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Proc Natl Acad Sci U S A. 2010 Nov 30;107(48):20828-33. doi: 10.1073/pnas.1008301107. Epub 2010 Nov 15.

miR-200 family and targets, ZEB1 and ZEB2, modulate uterine quiescence and contractility during pregnancy and labor.

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  • 1Department of Biochemistry, North Texas March of Dimes Birth Defects Center, University of Texas Southwestern Medical Center, Dallas, TX 75390, USA.

Abstract

Throughout most of pregnancy, uterine quiescence is maintained by increased progesterone receptor (PR) transcriptional activity, whereas spontaneous labor is initiated/facilitated by a concerted series of biochemical events that activate inflammatory pathways and have a negative impact on PR function. In this study, we uncovered a previously undescribed regulatory pathway whereby micro-RNAs (miRNAs) serve as hormonally modulated and conserved mediators of contraction-associated genes in the pregnant uterus in the mouse and human. Using miRNA and gene expression microarray analyses of uterine tissues, we identified a conserved family of miRNAs, the miR-200 family, that is highly induced at term in both mice and humans as well as two coordinately down-regulated targets, zinc finger E-box binding homeobox proteins ZEB1 and ZEB2, which act as transcriptional repressors. We also observed up-regulation of the miR-200 family and down-regulation of ZEB1 and ZEB2 in two different mouse models of preterm labor. We further demonstrated that ZEB1 is directly up-regulated by the action of progesterone (P(4))/PR at the ZEB1 promoter. Excitingly, we observed that ZEB1 and ZEB2 inhibit expression of the contraction-associated genes, oxytocin receptor and connexin-43, and block oxytocin-induced contractility in human myometrial cells. Together, these findings implicate the miR-200 family and their targets, ZEB1 and ZEB2, as unique P(4)/PR-mediated regulators of uterine quiescence and contractility during pregnancy and labor and shed light on the molecular mechanisms involved in preterm birth.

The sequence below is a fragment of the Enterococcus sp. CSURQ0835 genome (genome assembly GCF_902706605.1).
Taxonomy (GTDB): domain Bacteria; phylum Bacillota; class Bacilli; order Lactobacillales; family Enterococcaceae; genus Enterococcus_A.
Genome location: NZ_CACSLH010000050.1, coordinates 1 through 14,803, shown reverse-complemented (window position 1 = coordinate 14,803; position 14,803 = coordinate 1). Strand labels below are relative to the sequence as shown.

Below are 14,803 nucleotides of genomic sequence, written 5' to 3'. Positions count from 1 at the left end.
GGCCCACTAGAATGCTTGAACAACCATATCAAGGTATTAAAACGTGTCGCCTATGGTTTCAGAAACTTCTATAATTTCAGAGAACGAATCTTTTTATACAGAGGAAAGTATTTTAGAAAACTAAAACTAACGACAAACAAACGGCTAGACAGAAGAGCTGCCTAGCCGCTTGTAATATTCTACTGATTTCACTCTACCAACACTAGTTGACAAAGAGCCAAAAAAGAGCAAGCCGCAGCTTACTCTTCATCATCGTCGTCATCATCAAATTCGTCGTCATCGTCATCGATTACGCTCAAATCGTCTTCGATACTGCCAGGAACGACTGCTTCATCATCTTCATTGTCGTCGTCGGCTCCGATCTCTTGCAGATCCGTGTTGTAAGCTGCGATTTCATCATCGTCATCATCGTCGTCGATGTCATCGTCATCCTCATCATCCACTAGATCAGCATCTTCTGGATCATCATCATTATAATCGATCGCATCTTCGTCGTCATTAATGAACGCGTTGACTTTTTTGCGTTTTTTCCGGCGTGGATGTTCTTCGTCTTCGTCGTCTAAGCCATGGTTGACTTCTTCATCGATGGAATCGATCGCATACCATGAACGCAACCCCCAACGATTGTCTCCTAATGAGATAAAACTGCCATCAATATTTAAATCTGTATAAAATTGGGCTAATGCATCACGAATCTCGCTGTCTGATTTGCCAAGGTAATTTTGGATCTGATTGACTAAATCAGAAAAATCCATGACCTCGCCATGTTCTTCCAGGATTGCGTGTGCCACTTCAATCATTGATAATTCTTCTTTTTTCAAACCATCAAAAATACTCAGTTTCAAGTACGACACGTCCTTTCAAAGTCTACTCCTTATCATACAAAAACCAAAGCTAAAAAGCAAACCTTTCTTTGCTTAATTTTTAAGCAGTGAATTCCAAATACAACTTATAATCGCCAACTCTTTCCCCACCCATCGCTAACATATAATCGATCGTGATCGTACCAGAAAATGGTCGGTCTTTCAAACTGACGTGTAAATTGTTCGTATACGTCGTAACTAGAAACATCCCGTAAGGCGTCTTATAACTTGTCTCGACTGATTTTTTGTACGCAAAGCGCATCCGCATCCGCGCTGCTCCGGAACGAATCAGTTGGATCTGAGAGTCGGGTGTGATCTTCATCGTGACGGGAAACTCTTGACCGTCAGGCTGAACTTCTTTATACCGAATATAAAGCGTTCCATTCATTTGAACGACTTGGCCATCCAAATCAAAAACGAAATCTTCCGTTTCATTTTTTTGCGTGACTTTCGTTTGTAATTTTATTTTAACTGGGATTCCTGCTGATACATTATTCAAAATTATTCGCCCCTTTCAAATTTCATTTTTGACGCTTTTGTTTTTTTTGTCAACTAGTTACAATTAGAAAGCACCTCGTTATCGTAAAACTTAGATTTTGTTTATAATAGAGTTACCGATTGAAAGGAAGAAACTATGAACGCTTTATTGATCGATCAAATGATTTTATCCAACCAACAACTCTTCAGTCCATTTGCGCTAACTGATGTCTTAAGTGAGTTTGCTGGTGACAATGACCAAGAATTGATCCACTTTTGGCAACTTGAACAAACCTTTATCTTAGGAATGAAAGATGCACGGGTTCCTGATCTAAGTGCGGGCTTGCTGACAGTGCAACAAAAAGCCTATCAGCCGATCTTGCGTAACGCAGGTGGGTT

PMID:
21079000
[PubMed - indexed for MEDLINE]
PMCID:
PMC2996411
Free PMC Article

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